Yeah, me too. So therapy, your own personal therapy, you’re continuing with supervision and consultation, those are really important factors. And so, you know, and if all of your friends are therapists, and when you go out with your friends to blow off some steam, all you do is talk about work. That’s nice. But if those are the only outlets you have, you’re basically like you’re working 24/7.

Katie Vernoy 23:29
Yeah, that’s not that’s not sufficient.

Laura Reagan 23:32
Right. And then you may have friends who you like spending time with and you know they don’t get it about this stuff, and they don’t understand what you do. And then sometimes that can feel isolating too, because you are having your bubbling over with these feelings of wanting to say this happened. And somebody went through that and you know, and which is a clue that you need somebody to talk to, because that’s what trauma does is its ’emergency emergency,’ you feel like ‘Red Alert, Red Alert,’ I need to let somebody know,

Curt Widhalm 24:03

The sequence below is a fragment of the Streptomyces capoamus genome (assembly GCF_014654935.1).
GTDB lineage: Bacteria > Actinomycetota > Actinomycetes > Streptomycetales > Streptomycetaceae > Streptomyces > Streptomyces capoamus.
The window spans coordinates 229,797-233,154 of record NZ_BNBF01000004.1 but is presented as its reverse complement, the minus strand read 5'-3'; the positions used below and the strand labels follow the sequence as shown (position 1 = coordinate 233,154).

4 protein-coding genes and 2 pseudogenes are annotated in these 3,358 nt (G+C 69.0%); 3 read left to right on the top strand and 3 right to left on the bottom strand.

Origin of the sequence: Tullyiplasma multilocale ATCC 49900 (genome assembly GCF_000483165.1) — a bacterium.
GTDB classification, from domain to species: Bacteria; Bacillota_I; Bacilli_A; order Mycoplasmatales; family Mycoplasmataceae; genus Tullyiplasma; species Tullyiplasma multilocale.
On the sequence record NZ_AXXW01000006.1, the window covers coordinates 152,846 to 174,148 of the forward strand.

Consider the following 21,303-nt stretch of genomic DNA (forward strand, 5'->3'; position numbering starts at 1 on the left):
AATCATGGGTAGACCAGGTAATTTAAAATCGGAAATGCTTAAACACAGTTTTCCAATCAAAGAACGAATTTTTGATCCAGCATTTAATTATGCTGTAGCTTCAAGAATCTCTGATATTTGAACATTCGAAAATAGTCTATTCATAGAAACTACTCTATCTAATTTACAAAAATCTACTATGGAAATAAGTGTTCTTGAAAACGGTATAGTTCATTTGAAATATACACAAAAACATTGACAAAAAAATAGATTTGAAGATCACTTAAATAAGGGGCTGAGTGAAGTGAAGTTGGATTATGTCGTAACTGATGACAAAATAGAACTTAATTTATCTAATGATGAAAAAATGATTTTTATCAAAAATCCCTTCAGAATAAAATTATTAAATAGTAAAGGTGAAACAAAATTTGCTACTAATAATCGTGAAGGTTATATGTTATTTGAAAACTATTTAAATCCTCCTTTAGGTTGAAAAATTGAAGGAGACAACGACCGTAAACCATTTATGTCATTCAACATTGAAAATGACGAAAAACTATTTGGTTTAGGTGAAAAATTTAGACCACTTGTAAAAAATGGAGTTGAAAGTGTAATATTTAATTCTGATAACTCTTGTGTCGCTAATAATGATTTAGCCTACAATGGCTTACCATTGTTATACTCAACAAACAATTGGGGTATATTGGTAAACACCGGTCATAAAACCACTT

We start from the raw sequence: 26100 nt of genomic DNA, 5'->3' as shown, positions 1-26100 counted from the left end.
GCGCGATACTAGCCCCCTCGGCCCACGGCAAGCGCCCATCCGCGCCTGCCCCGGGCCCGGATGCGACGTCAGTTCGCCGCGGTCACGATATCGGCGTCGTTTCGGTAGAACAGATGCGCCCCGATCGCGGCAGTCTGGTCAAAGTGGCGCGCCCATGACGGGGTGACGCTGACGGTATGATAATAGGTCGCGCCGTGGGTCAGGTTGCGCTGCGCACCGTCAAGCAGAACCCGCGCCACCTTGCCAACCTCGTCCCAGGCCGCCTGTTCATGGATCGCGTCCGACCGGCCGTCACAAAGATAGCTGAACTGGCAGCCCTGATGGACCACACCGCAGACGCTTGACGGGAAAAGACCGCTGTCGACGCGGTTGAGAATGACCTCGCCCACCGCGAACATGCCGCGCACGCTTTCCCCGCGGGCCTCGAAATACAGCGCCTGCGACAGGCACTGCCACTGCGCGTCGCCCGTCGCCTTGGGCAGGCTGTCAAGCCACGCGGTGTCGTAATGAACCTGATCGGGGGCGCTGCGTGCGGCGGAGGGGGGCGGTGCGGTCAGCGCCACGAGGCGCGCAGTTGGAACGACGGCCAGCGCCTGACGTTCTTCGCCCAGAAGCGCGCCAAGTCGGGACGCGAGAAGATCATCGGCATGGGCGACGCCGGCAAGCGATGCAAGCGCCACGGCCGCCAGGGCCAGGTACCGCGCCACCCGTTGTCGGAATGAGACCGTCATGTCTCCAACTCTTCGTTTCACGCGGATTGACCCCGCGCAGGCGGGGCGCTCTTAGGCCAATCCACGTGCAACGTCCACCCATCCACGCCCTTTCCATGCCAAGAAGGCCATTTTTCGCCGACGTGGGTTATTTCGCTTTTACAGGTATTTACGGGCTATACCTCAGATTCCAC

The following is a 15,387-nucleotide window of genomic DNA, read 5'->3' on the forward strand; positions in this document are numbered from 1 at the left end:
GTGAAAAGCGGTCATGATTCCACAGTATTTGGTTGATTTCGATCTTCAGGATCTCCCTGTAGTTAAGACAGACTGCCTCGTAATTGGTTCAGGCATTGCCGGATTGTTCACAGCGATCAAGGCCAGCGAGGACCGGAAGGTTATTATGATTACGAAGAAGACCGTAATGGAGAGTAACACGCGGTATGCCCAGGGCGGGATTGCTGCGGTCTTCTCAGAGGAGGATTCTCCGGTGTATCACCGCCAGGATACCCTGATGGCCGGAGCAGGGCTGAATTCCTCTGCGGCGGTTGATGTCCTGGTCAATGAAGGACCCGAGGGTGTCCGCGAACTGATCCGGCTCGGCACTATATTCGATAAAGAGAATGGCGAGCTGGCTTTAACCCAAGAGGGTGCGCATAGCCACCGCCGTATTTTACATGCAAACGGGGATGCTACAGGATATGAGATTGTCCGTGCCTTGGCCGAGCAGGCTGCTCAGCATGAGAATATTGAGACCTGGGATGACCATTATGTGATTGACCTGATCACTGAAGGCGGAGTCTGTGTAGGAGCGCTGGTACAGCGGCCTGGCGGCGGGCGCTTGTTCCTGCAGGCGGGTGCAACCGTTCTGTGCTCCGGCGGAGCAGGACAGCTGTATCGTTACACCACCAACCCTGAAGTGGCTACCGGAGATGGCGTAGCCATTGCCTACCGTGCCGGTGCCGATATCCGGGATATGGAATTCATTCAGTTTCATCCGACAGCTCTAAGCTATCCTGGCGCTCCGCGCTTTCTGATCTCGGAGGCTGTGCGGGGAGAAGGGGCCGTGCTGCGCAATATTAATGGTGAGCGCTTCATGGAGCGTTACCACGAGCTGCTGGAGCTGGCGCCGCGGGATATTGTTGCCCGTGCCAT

We mentioned at the beginning of the episode about the reactions that Katie and I had to the Yountville shooting. And this is not even necessarily things that you need to be directly involved in, in order to experience. That this can be something like Katie, in my experience, just as it being part of the therapists community that was greatly affected by that. I noticed a lot of effects around this. I’m pretty involved in the running community here in Los Angeles that after the Boston Marathon bombings that I had run a critical incident debriefing group for people who were there, but I had also received a number of requests from people in the running community that wanted to experience some sort of debriefing even though they were on the other side of the country, but just being tied into a community can really create opportunities for this too. And really, what I’m hearing from Laura in a lot of this is that this takes a lot of introspection to be able to recognize where your limits are, know when you’re approaching them. And to have the right outlets, whether it’s social, whether it’s something that’s a positive distraction, if it’s friends, whether it’s therapy, in order to take care of yourself, and to really be able to put yourself into a position where you can come back and continue to do the best work that you can.